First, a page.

Myrrh is a gum-resin extracted from a shrubby tree belonging to the genus Commiphora myrrh (syn. Commiphora molmol). Historically this valuable plant extract was traded as perfume, incense, and as a medical remedy. The tree grows exclusively in North Africa where its origins date back to the ancient Egyptians who embalmed the bodies of Pharaohs with the antiseptic herb and also documented its first medical uses. The Indian Ayurvedic system of medicine uses a different species of myrrh (Commiphora mukul) for similar indications.
For thousands of years, doctors used myrrh to treat infections. Research studies confirm the resin has antibiotic activity against many bacteria. Also, it stimulates the production of white blood cells that fight infections. Gargling myrrh tincture improves bacterial pharyngitis and tonsillitis. The classic “HEMP” formula combines Hydrastis, Echinacea, Myrrha, and Phytolacca to treat streptococcal throat infections. As a mouthwash, it helps gingivitis and aphtous ulcers. Myrrh possess antifungal activity as well. In German herbalisms, it treats oral candidiasis (thrush) that commonly affects infants. Egyptian researchers found myrrh kills protozoan parasites like giardia and trichomonas offering a possible alternative to conventional antiparasitic drugs. Its astringent, anti-inflammatory and analgesic effects help patients suffering from stomach ulcers. Preliminary studies show promise for ulcerative colitis.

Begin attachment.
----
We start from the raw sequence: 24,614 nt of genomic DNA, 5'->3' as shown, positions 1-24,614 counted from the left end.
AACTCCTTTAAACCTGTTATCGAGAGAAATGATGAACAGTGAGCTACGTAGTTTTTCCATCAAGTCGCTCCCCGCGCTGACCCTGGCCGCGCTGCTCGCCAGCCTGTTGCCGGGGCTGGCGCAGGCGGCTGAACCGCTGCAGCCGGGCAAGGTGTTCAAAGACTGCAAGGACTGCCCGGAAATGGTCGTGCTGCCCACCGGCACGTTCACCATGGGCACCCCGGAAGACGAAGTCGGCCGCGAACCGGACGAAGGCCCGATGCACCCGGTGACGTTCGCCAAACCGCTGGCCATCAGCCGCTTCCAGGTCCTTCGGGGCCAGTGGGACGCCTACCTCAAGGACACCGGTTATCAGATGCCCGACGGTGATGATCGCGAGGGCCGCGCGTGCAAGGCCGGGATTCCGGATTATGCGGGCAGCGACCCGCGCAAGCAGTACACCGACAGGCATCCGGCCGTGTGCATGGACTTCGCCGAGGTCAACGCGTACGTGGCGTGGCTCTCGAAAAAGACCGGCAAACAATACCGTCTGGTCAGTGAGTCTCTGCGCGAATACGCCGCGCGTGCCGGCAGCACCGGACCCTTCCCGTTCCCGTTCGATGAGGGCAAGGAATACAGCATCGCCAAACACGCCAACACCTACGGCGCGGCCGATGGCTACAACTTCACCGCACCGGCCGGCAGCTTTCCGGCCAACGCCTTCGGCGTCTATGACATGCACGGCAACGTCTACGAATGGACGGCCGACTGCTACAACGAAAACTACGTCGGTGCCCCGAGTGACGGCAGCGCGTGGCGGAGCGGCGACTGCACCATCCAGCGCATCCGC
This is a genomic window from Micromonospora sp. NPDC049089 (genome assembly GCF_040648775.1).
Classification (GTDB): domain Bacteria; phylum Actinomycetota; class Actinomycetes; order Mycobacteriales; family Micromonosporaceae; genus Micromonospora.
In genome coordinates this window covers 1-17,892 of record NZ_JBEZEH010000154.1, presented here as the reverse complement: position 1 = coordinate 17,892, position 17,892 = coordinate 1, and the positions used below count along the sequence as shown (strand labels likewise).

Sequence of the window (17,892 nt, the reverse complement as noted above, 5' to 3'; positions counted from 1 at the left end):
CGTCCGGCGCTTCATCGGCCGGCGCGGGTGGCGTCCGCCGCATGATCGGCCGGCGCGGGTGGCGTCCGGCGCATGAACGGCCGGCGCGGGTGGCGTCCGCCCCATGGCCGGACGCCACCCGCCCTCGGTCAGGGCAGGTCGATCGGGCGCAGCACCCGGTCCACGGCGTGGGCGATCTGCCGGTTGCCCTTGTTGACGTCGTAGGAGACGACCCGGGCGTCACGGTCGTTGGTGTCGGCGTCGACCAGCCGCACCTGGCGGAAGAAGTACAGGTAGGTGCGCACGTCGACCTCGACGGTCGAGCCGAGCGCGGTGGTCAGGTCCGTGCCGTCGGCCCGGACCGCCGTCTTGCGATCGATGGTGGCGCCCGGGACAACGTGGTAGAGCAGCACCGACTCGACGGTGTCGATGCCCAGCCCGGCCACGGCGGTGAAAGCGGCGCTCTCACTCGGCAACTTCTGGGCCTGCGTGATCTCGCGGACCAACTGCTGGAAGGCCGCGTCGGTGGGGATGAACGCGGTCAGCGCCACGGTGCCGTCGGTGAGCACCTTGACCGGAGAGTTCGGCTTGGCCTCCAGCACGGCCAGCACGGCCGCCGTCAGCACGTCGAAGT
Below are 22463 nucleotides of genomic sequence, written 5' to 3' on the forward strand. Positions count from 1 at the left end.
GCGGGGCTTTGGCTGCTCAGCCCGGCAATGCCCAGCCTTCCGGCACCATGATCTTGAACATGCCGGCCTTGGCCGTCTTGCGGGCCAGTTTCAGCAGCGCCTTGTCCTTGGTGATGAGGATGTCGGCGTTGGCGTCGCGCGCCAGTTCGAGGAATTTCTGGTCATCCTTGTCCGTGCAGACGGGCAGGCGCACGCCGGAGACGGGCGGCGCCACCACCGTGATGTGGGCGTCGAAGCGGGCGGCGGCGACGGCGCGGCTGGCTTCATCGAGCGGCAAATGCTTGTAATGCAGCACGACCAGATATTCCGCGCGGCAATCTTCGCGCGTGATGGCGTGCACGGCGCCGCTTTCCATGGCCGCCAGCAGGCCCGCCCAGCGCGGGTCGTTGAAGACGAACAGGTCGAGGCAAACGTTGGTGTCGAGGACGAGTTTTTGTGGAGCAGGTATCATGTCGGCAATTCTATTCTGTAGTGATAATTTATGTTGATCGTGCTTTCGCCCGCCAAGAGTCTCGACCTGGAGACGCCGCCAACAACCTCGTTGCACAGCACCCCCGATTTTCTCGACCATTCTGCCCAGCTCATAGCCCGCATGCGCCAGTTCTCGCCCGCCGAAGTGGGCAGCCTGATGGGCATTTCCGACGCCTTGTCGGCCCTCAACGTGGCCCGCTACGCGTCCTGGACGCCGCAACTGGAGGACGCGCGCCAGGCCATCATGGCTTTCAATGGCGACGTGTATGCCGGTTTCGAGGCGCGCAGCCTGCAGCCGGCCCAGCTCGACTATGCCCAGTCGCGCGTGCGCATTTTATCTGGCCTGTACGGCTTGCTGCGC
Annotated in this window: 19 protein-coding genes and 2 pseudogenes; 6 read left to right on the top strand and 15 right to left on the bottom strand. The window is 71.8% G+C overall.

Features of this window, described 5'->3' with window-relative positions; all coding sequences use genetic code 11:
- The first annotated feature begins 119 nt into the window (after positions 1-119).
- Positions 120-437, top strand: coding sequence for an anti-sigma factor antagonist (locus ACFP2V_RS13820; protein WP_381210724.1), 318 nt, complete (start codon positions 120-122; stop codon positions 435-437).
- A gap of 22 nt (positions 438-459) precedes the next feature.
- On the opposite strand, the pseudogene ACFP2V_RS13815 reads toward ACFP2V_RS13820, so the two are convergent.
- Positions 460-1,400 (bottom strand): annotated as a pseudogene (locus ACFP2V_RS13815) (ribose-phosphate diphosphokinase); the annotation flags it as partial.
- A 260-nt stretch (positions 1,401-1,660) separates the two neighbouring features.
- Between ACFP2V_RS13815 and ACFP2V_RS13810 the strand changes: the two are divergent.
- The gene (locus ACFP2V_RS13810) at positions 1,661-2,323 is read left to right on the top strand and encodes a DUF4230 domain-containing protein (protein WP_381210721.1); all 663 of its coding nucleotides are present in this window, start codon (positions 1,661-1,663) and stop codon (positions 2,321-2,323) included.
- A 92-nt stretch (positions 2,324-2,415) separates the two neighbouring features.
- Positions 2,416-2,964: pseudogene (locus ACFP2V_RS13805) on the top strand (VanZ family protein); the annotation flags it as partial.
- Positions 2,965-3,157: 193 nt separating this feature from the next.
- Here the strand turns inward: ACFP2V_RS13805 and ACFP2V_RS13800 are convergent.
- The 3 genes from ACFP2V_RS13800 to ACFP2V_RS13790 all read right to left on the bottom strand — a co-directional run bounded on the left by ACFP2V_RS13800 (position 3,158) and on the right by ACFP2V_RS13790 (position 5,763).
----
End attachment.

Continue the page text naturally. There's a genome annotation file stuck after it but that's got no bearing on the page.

As a salve, myrrh treats wounds, hemorrhoids, and leg ulcers. Its vulnerary action aids the healing of ulcers and prevents and treats infections.
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